The future of AF ablation catheter technologies”: A New Report Reveals the Potential of Next Generation Technologies to Treat Atrial Fibrillation

PALO ALTO, Calif.–(BUSINESS WIRE)–Design and technology consultancy Cambridge Design Partnership today
announces that it has completed a research project to identify the
future of medical technology to treat Atrial Fibrillation; a common and
dangerous Cardiac condition affecting millions of people across the
world. The report is designed to explore the emerging technologies that
will lead to innovation in this field, and provide an unparalleled
resource for organisations looking to develop treatments.

Atrial fibrillation is a type of cardiac arrhythmia (irregular heart
beat) that affects up to 7 million people in Western Europe and the
United States alone. There has been a 66%1 increase in
associated hospital admissions in the last 20 years and these figures
are projected to grow over the coming decades2. Drugs are
used to treat the condition, but are less than 50% effective and often
have associated side effects. Atrial Fibrillation is a major
contributory factor to strokes, and if left untreated can lead to
congestive heart failure.

In the past, surgical treatments for Atrial Fibrillation required
open-heart access followed by full-thickness incisions through the
atrial walls. In recent times there has been a shift towards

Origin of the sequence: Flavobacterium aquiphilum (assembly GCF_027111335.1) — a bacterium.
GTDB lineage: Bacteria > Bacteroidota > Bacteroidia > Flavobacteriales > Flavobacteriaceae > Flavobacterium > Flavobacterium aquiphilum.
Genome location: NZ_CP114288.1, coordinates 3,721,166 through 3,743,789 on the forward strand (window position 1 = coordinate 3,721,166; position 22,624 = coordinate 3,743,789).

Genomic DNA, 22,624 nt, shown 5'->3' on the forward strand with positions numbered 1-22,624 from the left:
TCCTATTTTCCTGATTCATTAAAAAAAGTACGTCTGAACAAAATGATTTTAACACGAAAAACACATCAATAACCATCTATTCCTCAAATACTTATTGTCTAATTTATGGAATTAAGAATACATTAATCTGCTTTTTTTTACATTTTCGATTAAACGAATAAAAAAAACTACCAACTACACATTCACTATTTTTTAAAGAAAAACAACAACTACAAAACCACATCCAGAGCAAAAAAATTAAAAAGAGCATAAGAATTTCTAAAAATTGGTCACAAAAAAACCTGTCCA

low-invasive treatments using ablation catheters, with Radio Frequency
(RF) ablation being the leading method. With the annual cost per patient
at around $3,6003, the total cost of Atrial Fibrillation in
the EU is estimated to be about $15.7 billion.

Dr Keith Turner who achieved his PhD at Oxford University, UK, has
worked in medical device technology development for 20 years. He will
attending Heart
Rhythm 2012
9th-12th May, at the Boston Convention and
Exhibition Centre in Boston, MA, USA. The Heart Rhythm Society is the
international leader in science, education and advocacy for cardiac
arrhythmia professionals and Keith will be talking to other industry
professionals about the future of AF Catheter technology.

Drawing on a cross-section of top industry and clinical figures
including leading electrophysiologists, as well as its own extensive
experience in designing medical products, Cambridge Design Partnership’s
report describes the future of ablation catheter technology as a means
of treatment. It deals comprehensively and expertly with a wide range of
subjects, from fluidics, through thermal management and the monitoring
of lesion formation. Cambridge Design Partnership has been able to
compile a comprehensive review of current solutions and identify future
technologies that will form the fundamental drivers in this growing

Examples of enabling technologies that might feature in catheters in the
longer term, and which are included in the report, are MEMS
technologies, MRI-compliant components, force monitoring, advanced
imaging techniques, real-time thermal modelling, and plastic
electronics. All of these elements are currently undergoing exciting
developments that may well make them ideally suited to incorporation in
catheters within the coming years.

Major manufacturers are currently competing on efficacy of their
solutions. Several technologies are now being brought to market and the
quest for commercially successful, next generation ablation catheters